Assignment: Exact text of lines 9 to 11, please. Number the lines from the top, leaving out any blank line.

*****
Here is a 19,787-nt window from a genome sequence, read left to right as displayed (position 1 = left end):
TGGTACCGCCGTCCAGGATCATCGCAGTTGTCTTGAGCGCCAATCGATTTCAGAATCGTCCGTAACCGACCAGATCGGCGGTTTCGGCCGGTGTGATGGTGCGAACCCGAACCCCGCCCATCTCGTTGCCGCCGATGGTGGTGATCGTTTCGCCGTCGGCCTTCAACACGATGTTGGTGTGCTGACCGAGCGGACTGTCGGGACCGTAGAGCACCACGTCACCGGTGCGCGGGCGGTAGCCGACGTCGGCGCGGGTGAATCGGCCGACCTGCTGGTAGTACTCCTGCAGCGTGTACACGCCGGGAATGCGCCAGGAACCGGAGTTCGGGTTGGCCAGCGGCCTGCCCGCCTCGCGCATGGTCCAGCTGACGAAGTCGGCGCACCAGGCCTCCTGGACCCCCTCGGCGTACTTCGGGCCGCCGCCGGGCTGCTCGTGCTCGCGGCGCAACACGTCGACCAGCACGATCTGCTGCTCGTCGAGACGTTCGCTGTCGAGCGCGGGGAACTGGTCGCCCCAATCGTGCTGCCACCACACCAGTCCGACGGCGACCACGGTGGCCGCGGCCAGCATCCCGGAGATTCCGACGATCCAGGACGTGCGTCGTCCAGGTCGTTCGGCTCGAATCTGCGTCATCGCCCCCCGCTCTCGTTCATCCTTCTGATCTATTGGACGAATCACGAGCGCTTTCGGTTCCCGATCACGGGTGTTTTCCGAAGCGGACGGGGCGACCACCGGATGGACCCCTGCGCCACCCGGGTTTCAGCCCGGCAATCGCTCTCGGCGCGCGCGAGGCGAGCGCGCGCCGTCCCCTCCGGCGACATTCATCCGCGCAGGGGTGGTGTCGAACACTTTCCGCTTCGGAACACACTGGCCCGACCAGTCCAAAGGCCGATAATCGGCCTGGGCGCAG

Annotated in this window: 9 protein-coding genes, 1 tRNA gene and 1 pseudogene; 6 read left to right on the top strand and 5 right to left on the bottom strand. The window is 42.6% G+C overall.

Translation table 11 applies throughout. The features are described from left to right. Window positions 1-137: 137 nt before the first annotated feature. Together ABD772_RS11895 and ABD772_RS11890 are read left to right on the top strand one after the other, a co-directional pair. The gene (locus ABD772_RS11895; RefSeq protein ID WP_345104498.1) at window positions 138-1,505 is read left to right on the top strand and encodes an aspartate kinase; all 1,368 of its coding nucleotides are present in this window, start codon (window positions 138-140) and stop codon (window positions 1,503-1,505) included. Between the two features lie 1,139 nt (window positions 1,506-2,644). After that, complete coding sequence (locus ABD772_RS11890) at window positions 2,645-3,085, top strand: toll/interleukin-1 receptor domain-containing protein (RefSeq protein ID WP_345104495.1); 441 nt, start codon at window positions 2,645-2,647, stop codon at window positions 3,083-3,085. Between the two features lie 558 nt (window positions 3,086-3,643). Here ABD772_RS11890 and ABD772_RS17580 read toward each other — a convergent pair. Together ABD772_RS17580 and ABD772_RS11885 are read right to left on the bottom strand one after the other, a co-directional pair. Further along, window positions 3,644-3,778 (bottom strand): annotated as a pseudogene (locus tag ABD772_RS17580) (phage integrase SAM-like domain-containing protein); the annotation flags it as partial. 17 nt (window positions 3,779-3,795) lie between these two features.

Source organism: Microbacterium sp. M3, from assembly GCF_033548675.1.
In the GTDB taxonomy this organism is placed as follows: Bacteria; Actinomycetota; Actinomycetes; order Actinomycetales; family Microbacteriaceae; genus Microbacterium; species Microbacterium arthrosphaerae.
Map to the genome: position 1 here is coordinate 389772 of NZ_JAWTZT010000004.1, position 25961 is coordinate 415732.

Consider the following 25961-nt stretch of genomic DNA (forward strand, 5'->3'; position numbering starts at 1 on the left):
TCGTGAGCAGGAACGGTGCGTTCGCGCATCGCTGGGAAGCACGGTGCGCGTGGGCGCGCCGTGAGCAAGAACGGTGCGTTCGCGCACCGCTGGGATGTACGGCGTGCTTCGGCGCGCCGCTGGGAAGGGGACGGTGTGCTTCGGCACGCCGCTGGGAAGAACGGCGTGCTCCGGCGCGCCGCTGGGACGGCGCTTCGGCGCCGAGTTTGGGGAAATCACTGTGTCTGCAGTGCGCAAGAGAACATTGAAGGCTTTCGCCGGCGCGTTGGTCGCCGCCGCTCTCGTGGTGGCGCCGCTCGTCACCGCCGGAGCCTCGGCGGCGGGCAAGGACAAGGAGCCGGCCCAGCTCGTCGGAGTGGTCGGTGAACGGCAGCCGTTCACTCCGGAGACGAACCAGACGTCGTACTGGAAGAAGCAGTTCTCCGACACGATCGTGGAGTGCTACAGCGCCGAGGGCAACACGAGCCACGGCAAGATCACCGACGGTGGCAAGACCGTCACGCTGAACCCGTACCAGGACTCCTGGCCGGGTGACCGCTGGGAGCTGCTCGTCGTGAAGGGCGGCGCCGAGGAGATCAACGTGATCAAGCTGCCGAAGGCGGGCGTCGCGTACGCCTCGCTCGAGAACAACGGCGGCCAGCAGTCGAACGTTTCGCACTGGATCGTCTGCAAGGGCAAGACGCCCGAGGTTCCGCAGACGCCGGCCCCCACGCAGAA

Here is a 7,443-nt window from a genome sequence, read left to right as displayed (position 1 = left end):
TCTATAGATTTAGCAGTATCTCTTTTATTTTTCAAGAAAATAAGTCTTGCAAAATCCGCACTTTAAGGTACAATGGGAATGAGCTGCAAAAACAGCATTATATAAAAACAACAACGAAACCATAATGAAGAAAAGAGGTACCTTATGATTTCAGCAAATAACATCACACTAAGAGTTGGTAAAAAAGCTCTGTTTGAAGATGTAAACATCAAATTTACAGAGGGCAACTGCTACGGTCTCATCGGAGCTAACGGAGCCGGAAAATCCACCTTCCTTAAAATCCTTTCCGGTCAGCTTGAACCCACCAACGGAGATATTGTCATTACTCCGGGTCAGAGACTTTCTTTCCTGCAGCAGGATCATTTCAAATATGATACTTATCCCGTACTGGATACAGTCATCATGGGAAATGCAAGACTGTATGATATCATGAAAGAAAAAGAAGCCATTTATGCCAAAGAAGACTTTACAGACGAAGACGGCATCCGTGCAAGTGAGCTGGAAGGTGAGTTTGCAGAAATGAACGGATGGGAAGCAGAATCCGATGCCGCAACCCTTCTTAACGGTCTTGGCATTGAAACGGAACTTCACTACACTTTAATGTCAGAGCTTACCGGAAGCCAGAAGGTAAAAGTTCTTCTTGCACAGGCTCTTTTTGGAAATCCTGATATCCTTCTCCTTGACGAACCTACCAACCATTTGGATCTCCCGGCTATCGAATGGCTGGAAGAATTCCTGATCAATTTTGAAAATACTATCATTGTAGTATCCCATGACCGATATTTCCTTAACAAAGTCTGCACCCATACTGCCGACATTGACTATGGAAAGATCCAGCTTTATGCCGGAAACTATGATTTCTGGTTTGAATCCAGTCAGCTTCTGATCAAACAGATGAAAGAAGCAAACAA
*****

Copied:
TCGTGAGCAGGAACGGTGCGTTCGCGCATCGCTGGGAAGCACGGTGCGCGTGGGCGCGCCGTGAGCAAGAACGGTGCGTTCGCGCACCGCTGGGATGTACGGCGTGCTTCGGCGCGCCGCTGGGAAGGGGACGGTGTGCTTCGGCACGCCGCTGGGAAGAACGGCGTGCTCCGGCGCGCCGCTGGGACGGCGCTTCGGCGCCGAGTTTGGGGAAATCACTGTGTCTGCAGTGCGCAAGAGAACATTGAAGGCTTTCGCCGGCGCGTTGGTCGCCGCCGCTCTCGTGGTGGCGCCGCTCGTCACCGCCGGAGCCTCGGCGGCGGGCAAGGACAAGGAGCCGGCCCAGCTCGTCGGAGTGGTCGGTGAACGGCAGCCGTTCACTCCGGAGACGAACCAGACGTCGTACTGGAAGAAGCAGTTCTCCGACACGATCGTGGAGTGCTACAGCGCCGAGGGCAACACGAGCCACGGCAAGATCACCGACGGTGGCAAGACCGTCACGCTGAACCCGTACCAGGACTCCTGGCCGGGTGACCGCTGGGAGCTGCTCGTCGTGAAGGGCGGCGCCGAGGAGATCAACGTGATCAAGCTGCCGAAGGCGGGCGTCGCGTACGCCTCGCTCGAGAACAACGGCGGCCAGCAGTCGAACGTTTCGCACTGGATCGTCTGCAAGGGCAAGACGCCCGAGGTTCCGCAGACGCCGGCCCCCACGCAGAA

Here is a 7,443-nt window from a genome sequence, read left to right as displayed (position 1 = left end):
TCTATAGATTTAGCAGTATCTCTTTTATTTTTCAAGAAAATAAGTCTTGCAAAATCCGCACTTTAAGGTACAATGGGAATGAGCTGCAAAAACAGCATTATATAAAAACAACAACGAAACCATAATGAAGAAAAGAGGTACCTTATGATTTCAGCAAATAACATCACACTAAGAGTTGGTAAAAAAGCTCTGTTTGAAGATGTAAACATCAAATTTACAGAGGGCAACTGCTACGGTCTCATCGGAGCTAACGGAGCCGGAAAATCCACCTTCCTTAAAATCCTTTCCGGTCAGCTTGAACCCACCAACGGAGATATTGTCATTACTCCGGGTCAGAGACTTTCTTTCCTGCAGCAGGATCATTTCAAATATGATACTTATCCCGTACTGGATACAGTCATCATGGGAAATGCAAGACTGTATGATATCATGAAAGAAAAAGAAGCCATTTATGCCAAAGAAGACTTTACAGACGAAGACGGCATCCGTGCAAGTGAGCTGGAAGGTGAGTTTGCAGAAATGAACGGATGGGAAGCAGAATCCGATGCCGCAACCCTTCTTAACGGTCTTGGCATTGAAACGGAACTTCACTACACTTTAATGTCAGAGCTTACCGGAAGCCAGAAGGTAAAAGTTCTTCTTGCACAGGCTCTTTTTGGAAATCCTGATATCCTTCTCCTTGACGAACCTACCAACCATTTGGATCTCCCGGCTATCGAATGGCTGGAAGAATTCCTGATCAATTTTGAAAATACTATCATTGTAGTATCCCATGACCGATATTTCCTTAACAAAGTCTGCACCCATACTGCCGACATTGACTATGGAAAGATCCAGCTTTATGCCGGAAACTATGATTTCTGGTTTGAATCCAGTCAGCTTCTGATCAAACAGATGAAAGAAGCAAACAA